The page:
Spring Break on the Back 40

March 2012

A family-friendly Spring Break option and a great part of a day in downtown San Antonio, the Institute of Texan Cultures takes families on a trip to the 1800s Texas frontier. Spring Break on the Back 40 features five reproduction period buildings and activities commonly associated with them. The museum’s Back 40 outdoor learning area includes a dog-trot log house, adobe house, cavalry fort, one-room schoolhouse and barn.

41st Annual Texas Folklife Festival

June 8-10, 2012

The Texas Folklife Festival distills the essence of Texas into a three-day celebration of music, dance, costume, crafts, food and diversions from the many unique cultures that call Texas “home.” The festival features some 40 unique cultures, represented by 250 participants and groups, 150 menu items and six stages of music and dance. 

Texas Trails & Tales

10 a.m. – 2 p.m., Monday – Friday, June 18 – July 27, 2012

Featuring the museum’s junior docents, Texas Trails & Tales opens the buildings on the museum’s Back 40 outdoor learning area. Dressed as pioneers, trail bosses, farmers and ranchers, the docents guide visitors through days in the frontier life. Write on a slate board and read from a primer at the one-room school house. Make tortillas at the adobe house. Read maps with the Buffalo Soldiers at the frontier fort. Learn how to use ranch tools at the old barn. Wash clothes with homemade soap and a washboard at the dog-trot log house. (Note, the program is suspended July 4.)

Texas Contemporary Artists Series: Franco Mondini-Ruiz

July 8 – November 10, 2012

The Texas Contemporary Artists Series exhibitions showcase the talents of some of Texas’ premier artists.  This series focuses on the work of contemporary artists who call Texas home. Common to all of their work is the bold vision and unbridled exuberance that is the quintessence of Texan culture.  The Texas Contemporary Artists Series is curated by Arturo Almeida, curator for the UTSA art collection.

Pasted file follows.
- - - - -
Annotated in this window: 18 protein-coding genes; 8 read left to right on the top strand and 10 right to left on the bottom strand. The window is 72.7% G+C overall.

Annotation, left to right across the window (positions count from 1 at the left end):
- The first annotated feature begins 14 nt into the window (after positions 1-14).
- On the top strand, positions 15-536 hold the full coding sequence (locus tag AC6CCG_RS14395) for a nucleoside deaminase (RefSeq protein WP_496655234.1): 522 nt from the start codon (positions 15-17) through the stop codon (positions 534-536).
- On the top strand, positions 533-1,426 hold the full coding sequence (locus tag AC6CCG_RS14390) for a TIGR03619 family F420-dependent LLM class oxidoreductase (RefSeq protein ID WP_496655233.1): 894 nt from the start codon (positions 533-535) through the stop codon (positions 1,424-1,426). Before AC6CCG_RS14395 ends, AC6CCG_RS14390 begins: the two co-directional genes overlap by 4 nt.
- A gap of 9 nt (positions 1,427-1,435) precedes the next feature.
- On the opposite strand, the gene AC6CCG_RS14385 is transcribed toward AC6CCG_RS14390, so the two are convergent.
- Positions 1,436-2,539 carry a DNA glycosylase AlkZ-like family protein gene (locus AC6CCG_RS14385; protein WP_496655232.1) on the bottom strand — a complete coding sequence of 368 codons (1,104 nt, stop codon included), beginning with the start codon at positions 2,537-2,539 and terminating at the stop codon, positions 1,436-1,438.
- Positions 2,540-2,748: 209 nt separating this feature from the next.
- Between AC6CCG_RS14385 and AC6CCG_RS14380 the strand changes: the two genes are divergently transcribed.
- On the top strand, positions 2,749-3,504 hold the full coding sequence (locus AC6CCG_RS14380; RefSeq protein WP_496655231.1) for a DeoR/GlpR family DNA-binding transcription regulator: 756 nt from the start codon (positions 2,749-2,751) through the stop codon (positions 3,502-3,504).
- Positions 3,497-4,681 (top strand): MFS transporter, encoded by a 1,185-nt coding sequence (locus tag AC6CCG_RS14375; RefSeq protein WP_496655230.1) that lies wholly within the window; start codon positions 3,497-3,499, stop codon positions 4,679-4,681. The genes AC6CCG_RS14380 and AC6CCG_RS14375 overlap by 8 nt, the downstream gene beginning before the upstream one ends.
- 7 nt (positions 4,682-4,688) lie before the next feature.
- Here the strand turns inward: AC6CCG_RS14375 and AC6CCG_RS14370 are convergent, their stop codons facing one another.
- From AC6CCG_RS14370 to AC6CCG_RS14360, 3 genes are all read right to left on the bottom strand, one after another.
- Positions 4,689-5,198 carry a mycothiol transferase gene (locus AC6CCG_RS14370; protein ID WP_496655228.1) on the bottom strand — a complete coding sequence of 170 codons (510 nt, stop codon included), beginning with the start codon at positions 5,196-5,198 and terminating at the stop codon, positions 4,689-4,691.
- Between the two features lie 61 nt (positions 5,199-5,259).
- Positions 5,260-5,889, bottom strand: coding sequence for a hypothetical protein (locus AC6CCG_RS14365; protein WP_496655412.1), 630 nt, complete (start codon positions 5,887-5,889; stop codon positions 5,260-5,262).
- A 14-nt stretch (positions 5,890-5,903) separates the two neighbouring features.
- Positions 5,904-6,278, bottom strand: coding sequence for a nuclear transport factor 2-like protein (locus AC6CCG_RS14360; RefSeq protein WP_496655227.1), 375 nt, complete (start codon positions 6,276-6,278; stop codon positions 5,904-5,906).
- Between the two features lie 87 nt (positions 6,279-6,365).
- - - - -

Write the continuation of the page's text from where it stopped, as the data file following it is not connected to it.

Techas, Tejas, Texas

Fall 2012

For thousands of years, the only people in Texas were Native Americans. In the early 1500s, their world dramatically changed. Spanish explorers set foot in the region, and over the next three centuries, Spaniards, Canary Islanders, and Mexicans transformed the people and the land once known as Techas into today’s Texas.  This new exhibit will explore this ongoing process of change, and highlight the many lasting contributions resulting from this centuries-old flow and mixture of peoples. 

“IndiVisible: African-Native American Lives in the Americas”

September – November 2012

From the National Museum of the American Indian and the National Museum of African American History and Culture comes an important and enlightening exhibition about the intersection of American Indian and African American people and cultures. “IndiVisible: African-Native American Lives in the Americas” explores historical and contemporary stories of peoples and communities whose shared histories are woven into the fabric of American identity but whose presence has long been invisible to many in the United States. The exhibition sheds light on the dynamics of race, community, culture, and creativity and addresses the human desire to belong.  IndiVisible is the first Smithsonian exhibit to be hosted at the Institute of Texan Cultures since becoming a Smithsonian Affiliate in early 2010.


Admission & Directions:

Adults: $4.00
Children 3-12, and seniors 65 and older: $2.00
Children 2 and under: FREE
Special rates for school and tour groups and on special event days.

Located at Bowie Street and Durango Boulevard on HemisFair Park in downtown San Antonio.


Key Personnel:

Rex H. Ball, Ph. D., Executive Director